Tech projects top $7B list of 'stupid' federal spending

Federal spending on technology may be innovative and interesting, but it can still be a prime example of government waste, according to a new report from Sen. Tom Coburn (R-Okla.).

Coburn’s “Wastebook 2011” annual report on allegedly squandered federal dollars highlights several projects involving Twitter, Facebook, video games, podcasts, holographs and other new technologies.

The report, released Dec. 20, showcases dozens of examples of alleged wasteful federal spending approved by Congress and federal agencies totaling nearly $7 billion. About $5 billion of the total is from Iraq War-related contracting.

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“This report details 100 of the countless unnecessary, duplicative or just plain stupid projects spread throughout the federal government and paid for with your tax dollars this year that highlight the out-of-control and shortsighted spending excesses in Washington,” Coburn wrote in the report.

Several of the projects involve new technologies and are funded by the National Science Foundation.

The list of alleged waste includes a science foundation grant to study how college students use mobile devices for social networking. The $765,000 study at the University of Notre Dame will provide smart phones to selected students and monitor their locations, digital communications on Facebook and Twitter, and online purchases.

Coburn noted that Sprint CEO Dan Hesse, whose company is partnering on the study, is a graduate of Notre Dame. Hesse was not immediately available for comment.

Coburn also takes the science foundation to task for funding a study of whether Twitter is considered a trustworthy source of information. The agency provided $492,055 to Wellesley College researchers to determine how Twitter users use the social network to make decisions and obtain information.

“To Trust or Not to Trust Tweets, That is the Question,” Coburn wrote in his report, listing the study as the #34 example of government waste.

He also scolds the science foundation for providing $300,000 to the University of Alaska to develop educational podcasts about scientific research being conducted in the polar environment. The podcasts are to be offered to tourists to state’s national parks. The tools also will incorporate Facebook, Twitter and other social media into the tourist’s experience.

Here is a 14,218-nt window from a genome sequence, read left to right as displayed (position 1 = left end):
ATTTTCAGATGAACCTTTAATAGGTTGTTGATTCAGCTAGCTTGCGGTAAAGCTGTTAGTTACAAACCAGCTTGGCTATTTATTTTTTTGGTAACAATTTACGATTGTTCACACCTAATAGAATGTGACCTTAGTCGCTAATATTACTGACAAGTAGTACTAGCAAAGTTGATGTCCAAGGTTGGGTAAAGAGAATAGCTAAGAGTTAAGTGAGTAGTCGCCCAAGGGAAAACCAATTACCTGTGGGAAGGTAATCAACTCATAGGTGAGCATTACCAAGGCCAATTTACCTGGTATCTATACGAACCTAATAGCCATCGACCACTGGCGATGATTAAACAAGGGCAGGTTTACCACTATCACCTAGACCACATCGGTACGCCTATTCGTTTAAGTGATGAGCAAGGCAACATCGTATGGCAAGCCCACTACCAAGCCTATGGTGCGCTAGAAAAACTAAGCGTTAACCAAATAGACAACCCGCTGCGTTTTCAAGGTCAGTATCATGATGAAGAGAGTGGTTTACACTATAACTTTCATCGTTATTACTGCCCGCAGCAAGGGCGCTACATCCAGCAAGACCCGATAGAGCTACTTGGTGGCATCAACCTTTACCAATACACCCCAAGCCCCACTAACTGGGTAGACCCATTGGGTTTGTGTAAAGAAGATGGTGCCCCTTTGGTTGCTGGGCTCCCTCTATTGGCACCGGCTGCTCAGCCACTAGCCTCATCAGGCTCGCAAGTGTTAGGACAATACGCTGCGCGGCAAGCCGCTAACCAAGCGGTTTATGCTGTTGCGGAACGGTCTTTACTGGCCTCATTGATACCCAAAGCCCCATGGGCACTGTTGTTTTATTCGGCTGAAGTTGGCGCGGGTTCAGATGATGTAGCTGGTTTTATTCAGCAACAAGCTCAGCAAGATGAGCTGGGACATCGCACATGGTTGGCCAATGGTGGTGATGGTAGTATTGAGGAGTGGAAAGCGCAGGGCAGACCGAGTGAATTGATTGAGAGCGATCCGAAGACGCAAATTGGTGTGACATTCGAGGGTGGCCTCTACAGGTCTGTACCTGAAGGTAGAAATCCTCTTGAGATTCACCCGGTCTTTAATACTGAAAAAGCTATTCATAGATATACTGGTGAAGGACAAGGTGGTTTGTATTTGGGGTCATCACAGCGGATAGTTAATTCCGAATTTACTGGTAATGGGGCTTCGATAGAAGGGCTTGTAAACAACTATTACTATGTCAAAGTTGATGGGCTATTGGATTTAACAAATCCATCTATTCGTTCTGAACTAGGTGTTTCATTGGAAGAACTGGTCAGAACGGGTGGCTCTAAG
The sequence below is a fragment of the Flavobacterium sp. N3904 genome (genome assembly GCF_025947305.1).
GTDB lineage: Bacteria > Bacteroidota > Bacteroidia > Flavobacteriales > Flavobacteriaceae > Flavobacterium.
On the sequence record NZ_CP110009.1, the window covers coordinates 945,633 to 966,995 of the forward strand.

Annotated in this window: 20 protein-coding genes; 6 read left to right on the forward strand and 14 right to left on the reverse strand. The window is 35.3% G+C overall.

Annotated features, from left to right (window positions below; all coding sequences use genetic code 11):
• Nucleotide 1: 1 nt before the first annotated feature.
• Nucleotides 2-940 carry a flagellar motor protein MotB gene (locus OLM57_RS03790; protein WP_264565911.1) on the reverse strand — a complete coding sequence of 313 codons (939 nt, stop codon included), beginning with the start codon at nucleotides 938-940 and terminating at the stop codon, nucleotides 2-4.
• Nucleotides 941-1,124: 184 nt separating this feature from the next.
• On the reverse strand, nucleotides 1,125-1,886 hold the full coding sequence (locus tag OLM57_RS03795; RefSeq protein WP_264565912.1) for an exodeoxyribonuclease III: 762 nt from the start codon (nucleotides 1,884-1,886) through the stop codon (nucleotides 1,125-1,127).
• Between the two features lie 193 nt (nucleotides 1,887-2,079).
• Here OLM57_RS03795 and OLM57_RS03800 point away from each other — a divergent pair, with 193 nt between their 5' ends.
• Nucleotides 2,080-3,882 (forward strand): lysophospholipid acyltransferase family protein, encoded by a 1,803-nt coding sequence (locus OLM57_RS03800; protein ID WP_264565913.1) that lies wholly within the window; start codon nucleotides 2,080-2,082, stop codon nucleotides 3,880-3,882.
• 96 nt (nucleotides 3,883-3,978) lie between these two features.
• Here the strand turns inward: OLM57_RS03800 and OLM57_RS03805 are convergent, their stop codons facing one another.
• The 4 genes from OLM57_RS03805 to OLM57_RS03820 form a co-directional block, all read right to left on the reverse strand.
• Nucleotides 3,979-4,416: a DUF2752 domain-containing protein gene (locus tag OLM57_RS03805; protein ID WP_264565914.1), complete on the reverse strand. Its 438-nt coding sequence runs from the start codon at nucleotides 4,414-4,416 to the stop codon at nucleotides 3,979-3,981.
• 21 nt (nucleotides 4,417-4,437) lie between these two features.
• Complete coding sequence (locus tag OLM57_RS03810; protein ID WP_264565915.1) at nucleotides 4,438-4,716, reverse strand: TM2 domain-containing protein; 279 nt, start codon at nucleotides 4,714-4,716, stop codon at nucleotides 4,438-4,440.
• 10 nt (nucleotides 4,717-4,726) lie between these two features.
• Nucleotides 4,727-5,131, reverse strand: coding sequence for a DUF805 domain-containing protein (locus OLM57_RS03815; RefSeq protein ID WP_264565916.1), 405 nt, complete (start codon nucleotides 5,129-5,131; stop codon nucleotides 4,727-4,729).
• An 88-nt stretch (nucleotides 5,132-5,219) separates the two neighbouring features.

“Next time tourists in Alaska wonder what to do with a backseat full of cranky kids, they‘ll have the National Science Foundation to thank for coming up with a solution,” Coburn wrote about the project, which he listed as example #32.

Other tech-related projects cited as examples on Coburn’s waste list included:

  • $100,000 to the International Center for the History of Electronic Games, an educational center devoted to video game preservation and study that is part of the nonprofit National Museum of Play in Rochester, N.Y.
  • $96,000 in economic stimulus law funding used to purchase iPads for kindergarten students in Auburn, Maine. “Technology is something that students should be acclimated to at an early age. However, it may be wise to get them to read and write first before they are handed an iPad,” Coburn wrote.
  • $24 million to the Milwaukee Public Museum for an exhibit on mummies utilizing three-dimensional, high-definition holographic images. Coburn wrote that taxpayers are essentially paying twice for the mummy exhibit, since individuals are charged $24 admission to the museum.
Coburn's annual list is always controversial, and many of the projects deemed wasteful have their defenders.

About the Author

Alice Lipowicz is a staff writer covering government 2.0, homeland security and other IT policies for Federal Computer Week.

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Reader Comments

Tue, Jan 3, 2012 Mimi CO

The project I was on for the previous 8 years didn't make this list, but it deserves mention. The Govt often wastes years and million$ developing an application that military users had no use for in the first place. This prototype application limped along, migrating from reserach to operations with no user requirements or concept of how to use it in operations. It was developmentally tested with poor reviews. Fortunately, it lost funding and died. Fraud, Waste & Abuse is rampant in Govt projects and contractors scheme to take max advantage of these situations.

Tue, Jan 3, 2012 Walter Washington

Some of these do seem silly. I don't know anyone that would use Tweets as a basis for policy decisions. The holographic mummy would be cool, but for that price, they better show more than a static image of a dead body wrapped in cloth strips. On the other hand, I think Coburn misses the point on some of these projects. I could see how a touch pad of some sort would make for a great learning tool for kids. You could install all sorts of learning games that would help the kids with spelling and math. They could put ebooks on them for the kids to read. The cell phone research would be very valuable for marketting and development of now cell phone modifications. I would not be surprised if Department of Commerce is also in on that one. I don't care what college is working on it, if the sponsor has contacts at Notre Dame and can get permission to run the project out of that school, it is their business. It isn't open to bidding since all they are doing is providing a venue for the research. NSF is partnering with private industry to share the cost and benefit a US industry with research. That is part of their job.

Thu, Dec 22, 2011 55Zeke Washington

Let's not forget Tom Coburn puts together this list every year while collecting his $174,000 salary from tax payer dollars for working about 6 months out of the year.

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